The German transport sector and the entire economy will soon have to face additional financial burdens associated with the toll extension for trucks. From July 1, 2018, all federal highways for trucks with a gross vehicle weight of 7.5 tonnes or more will be tolled in Germany. Currently, a total of 15,000 km of motorway and federal trunk road is subject to toll charges. With the extension, the federal toll system will grow to 40,000 km of federal trunk road. In addition, based on the new infrastructure cost assessment for the years 2018 to 2022, the German federal government is planning to adjust the toll rates as of 1 January 2019, which means that another significant cost surge is imminent.
Hence, transport companies will have to pay considerably more for the use of federal roads and highways in Germany, and in some cases, road transport costs will double compared to the level they are today.
More precisely, according to the latest estimates of the German Federal Transport and Logistics Association (BGL), the toll fee per kilometre for a 40-tonne Euro 6 class truck will rise from the current 13.5 cents to 17.4 cents. Moreover, the EU Eurovignette Directive requires truck operators to pay for the air and noise pollution caused by their vehicles, in addition to the tolls they are already paying for road infrastructure and maintenance. Until now, trucks meeting the Euro 6 standard were exempt from the costs of air pollution in Germany. However, this will also change, and the country will levy an additional charge on trucks to cover the costs of air and noise pollution. Thus, in total, these cost components would increase tolls for Euro 6 trucks from the current 13.5 cent cent to 18.7 cents per kilometre. The following example illustrates the impact – for an annual mileage of 120,000 km and 80% to 20% ratio of travel on motorways versus federal roads, toll costs are estimated to increase from the current €12,960 to €22,440, according to BGL.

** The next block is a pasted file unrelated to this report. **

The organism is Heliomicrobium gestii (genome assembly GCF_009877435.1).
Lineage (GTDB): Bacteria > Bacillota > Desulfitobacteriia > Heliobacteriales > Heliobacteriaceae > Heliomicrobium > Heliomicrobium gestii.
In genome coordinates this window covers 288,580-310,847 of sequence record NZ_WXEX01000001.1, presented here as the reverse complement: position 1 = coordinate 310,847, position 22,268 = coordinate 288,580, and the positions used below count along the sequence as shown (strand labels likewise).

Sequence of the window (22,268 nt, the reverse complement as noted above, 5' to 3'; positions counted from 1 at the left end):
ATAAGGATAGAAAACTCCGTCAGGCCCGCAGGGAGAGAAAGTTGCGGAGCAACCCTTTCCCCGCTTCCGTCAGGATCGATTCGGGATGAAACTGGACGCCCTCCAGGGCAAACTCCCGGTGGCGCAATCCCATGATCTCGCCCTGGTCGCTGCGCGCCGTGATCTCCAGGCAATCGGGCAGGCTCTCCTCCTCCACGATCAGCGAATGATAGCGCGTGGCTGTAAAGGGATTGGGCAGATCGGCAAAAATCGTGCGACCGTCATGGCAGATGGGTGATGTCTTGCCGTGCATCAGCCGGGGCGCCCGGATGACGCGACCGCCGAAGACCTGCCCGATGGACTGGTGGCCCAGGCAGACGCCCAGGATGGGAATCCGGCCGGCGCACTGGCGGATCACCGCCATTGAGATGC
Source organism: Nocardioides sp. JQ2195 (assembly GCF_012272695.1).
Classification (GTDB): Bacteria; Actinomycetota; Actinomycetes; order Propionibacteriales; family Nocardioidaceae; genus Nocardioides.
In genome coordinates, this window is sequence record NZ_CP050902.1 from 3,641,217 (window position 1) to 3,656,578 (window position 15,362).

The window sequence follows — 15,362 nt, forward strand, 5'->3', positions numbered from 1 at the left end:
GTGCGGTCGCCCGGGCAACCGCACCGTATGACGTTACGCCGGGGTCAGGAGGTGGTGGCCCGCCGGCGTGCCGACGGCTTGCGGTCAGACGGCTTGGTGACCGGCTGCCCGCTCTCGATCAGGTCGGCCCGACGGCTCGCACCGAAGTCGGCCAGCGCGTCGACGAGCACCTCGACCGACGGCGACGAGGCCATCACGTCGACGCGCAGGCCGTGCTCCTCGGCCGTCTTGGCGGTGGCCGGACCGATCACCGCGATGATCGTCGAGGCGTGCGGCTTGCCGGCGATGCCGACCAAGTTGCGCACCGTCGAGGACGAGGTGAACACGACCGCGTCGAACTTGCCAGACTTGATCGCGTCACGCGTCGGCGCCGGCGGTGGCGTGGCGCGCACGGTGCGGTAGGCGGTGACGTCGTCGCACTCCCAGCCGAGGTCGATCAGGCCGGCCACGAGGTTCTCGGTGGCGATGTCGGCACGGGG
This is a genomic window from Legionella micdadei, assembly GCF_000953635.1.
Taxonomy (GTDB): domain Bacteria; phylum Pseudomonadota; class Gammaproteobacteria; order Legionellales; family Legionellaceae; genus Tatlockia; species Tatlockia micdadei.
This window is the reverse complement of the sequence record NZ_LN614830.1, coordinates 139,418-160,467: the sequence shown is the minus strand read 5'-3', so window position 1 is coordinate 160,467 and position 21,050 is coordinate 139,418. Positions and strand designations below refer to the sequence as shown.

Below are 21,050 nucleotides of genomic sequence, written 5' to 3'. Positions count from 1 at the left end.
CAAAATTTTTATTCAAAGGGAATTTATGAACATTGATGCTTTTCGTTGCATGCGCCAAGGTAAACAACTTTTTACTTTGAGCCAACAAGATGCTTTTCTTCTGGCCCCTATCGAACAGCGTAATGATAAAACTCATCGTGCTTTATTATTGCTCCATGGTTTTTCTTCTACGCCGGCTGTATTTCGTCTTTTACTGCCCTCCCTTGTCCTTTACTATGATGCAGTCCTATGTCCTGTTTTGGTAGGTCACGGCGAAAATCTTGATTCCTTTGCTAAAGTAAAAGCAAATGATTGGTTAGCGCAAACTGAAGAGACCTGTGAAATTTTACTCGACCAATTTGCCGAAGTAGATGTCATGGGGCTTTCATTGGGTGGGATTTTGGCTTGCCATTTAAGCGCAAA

Overall, the German Transport Ministry estimates that due to the extension of the toll, transport and logistics costs will increase by approximately €2bn. With the toll increases planned for 2019 the additional costs are estimated to reach €2.5bn a year.
So, what will be the impact of the toll extension on the profit margins in the road freight sector? Currently, toll fees account for around 10% of total transport costs. It is likely that most companies will pass on the additional costs to their clients and increase freight rates to compensate for the higher costs.
However, smaller transport companies, which have a weaker market position to negotiate for suitable deals, will be worse off. In Germany, profit margins are as low as 1% for small hauliers. In contrast, profit margins reach 6% and more for the big players. Hence, the additional toll costs will be more threatening for the smaller road hauliers than for large hauliers.
Another potential implication of the extension of the tolls could be a modal shift to rail and inland waterways. In some cases, traffic might move to toll-free local roads, though significant delays will have to be taken into consideration.
Despite the imminence of increased road transport costs, road hauliers might still have an opportunity to save on toll costs. In a move to motivate the electrification of truck transport, in April 2018, the German transport minister announced it is considering dropping the tolls for electric trucks. Logistics companies could save up to €5,000 per year if they take advantage of the tax benefit. As electric trucks and transporters are mainly used near urban areas, due to their range, the new regulation may encourage manufacturers to expand in the area of electrified mid-range road transport.
Source: Transport Intelligence, June 21, 2018
Author: Violeta Keckarovska